#IAmScience

Madeline McFarland #IAmScience

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Madeline McFarland, a senior biochemistry major, works in the Burke Lab in Bond LSC. | photo by Allison Scott, Bond LSC

Science isn’t limited to the lab. It’s more of a mindset than a discipline, and Madeline McFarland knows this all too well.

As a senior biochemistry major working in Donald Burke’s lab in Bond LSC, McFarland experiments with ribonucleic acid (RNA) to study the origin of life before DNA and protein served as genetic material and catalyst, respectively.

“I’m interested in the RNA World Hypothesis and how RNA may have played a role in getting life started on our planet,” McFarland said.

This hypothesis suggests early forms of life on Earth may have relied solely on RNA to store genetic information and to catalalyze, or spur, chemical reactions. The theory goes that DNA eventually evolved to take its place due to the instability and ineffectiveness of RNA.

In the lab, McFarland focuses on using a program called systematic evolution of ligands by exponential enrichment (SELEX), which filters the RNA so she can find which strands do what she’s looking for. Specifically, she’s trying to determine if the RNA can make a reaction happen. If McFarland can find this connection, scientists would see that as support for for the RNA World Hypothesis.

“I’m trying to see which RNAs can perform a catalytic function,” McFarland said. “By doing that, we can kind of start to think about how RNA used to function in early earth.”

Her typical day starts at 9 a.m. when she heads to Bond LSC to get her experiments set up for the day.

“I go to class while they’re incubating,” McFarland said. “My science allows me to set stuff up and have a break while it’s running. I’m usually running experiments four days a week.”

McFarland was inspired by the work being done in Bond LSC and the analytical way of thinking about experiments.

“[Research] is kind of nailed into you as soon as you step on campus,” McFarland said. “That was the motivating factor, but I came to love it for a lot of reasons. It’s really shaped the way I think about things.”

When she’s not wearing her lab coat and investigating the origins of life, McFarland spends her time working in environmental efforts at Mizzou.

“I’m really passionate about sustainability in all of its forms: environmental, economic and social,” McFarland said. “I lead the electronic waste drives around campus, and I’m co-directing sustainability week this year.”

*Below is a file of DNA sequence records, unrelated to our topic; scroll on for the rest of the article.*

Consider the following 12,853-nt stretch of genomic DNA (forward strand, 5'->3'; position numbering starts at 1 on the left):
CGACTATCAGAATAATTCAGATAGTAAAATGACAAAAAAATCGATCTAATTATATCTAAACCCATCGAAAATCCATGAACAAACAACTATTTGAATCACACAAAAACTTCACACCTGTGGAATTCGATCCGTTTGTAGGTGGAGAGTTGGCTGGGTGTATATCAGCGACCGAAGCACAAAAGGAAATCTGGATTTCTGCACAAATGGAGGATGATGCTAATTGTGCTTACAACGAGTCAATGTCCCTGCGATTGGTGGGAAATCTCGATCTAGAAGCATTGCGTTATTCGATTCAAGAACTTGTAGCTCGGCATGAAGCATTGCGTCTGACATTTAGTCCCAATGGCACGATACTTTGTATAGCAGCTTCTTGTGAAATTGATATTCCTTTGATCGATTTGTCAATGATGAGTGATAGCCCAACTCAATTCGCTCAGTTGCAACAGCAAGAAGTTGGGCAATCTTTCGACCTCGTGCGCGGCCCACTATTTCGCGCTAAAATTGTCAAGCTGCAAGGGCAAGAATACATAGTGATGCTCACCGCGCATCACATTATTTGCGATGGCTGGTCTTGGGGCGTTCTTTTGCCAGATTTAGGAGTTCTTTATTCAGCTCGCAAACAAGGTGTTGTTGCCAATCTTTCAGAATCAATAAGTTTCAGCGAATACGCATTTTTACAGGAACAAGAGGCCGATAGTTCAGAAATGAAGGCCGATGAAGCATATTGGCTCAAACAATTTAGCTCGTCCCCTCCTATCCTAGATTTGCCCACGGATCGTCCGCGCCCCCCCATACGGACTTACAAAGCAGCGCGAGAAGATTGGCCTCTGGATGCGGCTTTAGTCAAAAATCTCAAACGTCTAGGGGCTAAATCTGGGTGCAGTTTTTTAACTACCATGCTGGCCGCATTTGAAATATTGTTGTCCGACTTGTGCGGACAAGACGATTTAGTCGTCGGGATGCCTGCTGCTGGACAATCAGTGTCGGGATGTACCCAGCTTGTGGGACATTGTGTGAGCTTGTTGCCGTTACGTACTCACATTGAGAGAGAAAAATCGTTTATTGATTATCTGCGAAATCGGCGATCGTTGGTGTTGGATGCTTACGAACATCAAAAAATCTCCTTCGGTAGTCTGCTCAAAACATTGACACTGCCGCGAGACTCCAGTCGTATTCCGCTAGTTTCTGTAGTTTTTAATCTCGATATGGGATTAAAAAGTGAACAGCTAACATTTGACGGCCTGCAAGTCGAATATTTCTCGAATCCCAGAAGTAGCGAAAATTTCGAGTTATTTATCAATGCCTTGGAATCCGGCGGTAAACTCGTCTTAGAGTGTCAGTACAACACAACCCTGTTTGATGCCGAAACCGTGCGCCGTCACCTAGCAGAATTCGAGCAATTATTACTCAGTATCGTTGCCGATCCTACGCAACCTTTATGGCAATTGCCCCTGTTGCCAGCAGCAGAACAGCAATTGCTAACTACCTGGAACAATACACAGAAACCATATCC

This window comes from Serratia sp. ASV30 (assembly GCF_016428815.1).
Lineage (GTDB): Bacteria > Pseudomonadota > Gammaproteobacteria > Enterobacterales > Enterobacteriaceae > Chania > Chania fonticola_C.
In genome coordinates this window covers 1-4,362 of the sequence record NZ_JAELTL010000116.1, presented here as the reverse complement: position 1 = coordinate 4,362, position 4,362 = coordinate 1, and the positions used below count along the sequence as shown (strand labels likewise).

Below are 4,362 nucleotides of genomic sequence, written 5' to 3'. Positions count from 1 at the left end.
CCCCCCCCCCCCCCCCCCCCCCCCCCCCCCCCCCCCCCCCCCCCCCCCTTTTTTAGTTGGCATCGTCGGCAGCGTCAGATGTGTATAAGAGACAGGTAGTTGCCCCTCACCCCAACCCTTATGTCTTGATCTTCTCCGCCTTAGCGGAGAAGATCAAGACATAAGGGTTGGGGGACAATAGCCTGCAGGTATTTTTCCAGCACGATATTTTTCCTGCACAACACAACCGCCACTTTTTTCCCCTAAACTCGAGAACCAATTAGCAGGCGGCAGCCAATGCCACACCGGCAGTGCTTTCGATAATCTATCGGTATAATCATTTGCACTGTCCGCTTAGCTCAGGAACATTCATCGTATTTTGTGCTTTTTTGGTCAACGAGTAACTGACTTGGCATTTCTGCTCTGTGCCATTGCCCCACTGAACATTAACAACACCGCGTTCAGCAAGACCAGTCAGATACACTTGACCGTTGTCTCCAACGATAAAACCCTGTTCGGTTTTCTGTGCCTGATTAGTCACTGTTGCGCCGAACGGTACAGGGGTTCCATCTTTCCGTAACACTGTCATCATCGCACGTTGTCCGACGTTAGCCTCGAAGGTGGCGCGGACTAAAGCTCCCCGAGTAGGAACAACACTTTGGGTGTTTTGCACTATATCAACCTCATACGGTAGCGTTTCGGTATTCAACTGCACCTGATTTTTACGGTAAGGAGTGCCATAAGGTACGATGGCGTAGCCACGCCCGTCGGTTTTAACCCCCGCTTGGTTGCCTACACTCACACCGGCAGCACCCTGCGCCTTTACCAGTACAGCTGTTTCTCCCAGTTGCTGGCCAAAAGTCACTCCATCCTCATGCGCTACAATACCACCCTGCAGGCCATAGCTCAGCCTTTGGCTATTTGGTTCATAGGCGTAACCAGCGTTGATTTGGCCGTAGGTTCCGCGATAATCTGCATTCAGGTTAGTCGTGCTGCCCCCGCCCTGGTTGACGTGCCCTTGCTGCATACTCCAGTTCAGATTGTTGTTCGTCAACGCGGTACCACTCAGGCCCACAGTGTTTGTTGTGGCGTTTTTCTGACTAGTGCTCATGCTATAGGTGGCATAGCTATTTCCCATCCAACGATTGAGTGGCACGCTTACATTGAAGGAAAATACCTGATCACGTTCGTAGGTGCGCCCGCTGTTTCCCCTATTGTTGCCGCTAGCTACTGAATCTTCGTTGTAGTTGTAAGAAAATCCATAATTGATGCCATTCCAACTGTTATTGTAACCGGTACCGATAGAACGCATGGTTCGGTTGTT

McFarland is also a co-president of the biochemistry club.

“In our meetings, we bring in grad students and faculty to talk about career options, so everyone can ask questions,” McFarland said. “We also do fun events. Last night, we had a biochemistry-themed breakout room. They had to balance chemical equations and transcribe and translate a DNA sequence to spell out a word. We have a lot of fun with it.”

All of her work in the lab in combination with her research at Bond LSC has only strengthened her bid for her next endeavor: medical school.

“I’m passionate about communicating science, and I think medicine would allow me to do that,” McFarland said. “I like the idea of radiology because it allows you to look at an image, or data, then think through things on your own, which is a lot like research.”

If she doesn’t end up at medical school, McFarland would like to continue to pursue education. She could see herself attending graduate school.

“I’m interested in a master’s in public health,” McFarland said. “It would allow me to expand my knowledge of science and how it relates to health beyond the scope of the lab.”

Regardless of if she continues to learn through medical or graduate school, though, McFarland credits research for having an immense impact on her career.

“Research has really shaped the way I think about things,” McFarland said.

Makenzie Mabry #IAmScience

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Makenzie Mabry, a Ph.D. candidate, works in the Pires Lab in Bond LSC. | photo by Allison Scott, Bond LSC

For Makenzie Mabry, every day is a new puzzle when it comes to science.

That desire to solve new problems led her from wanting to be a veterinarian to considering much less cuddly focus in plants.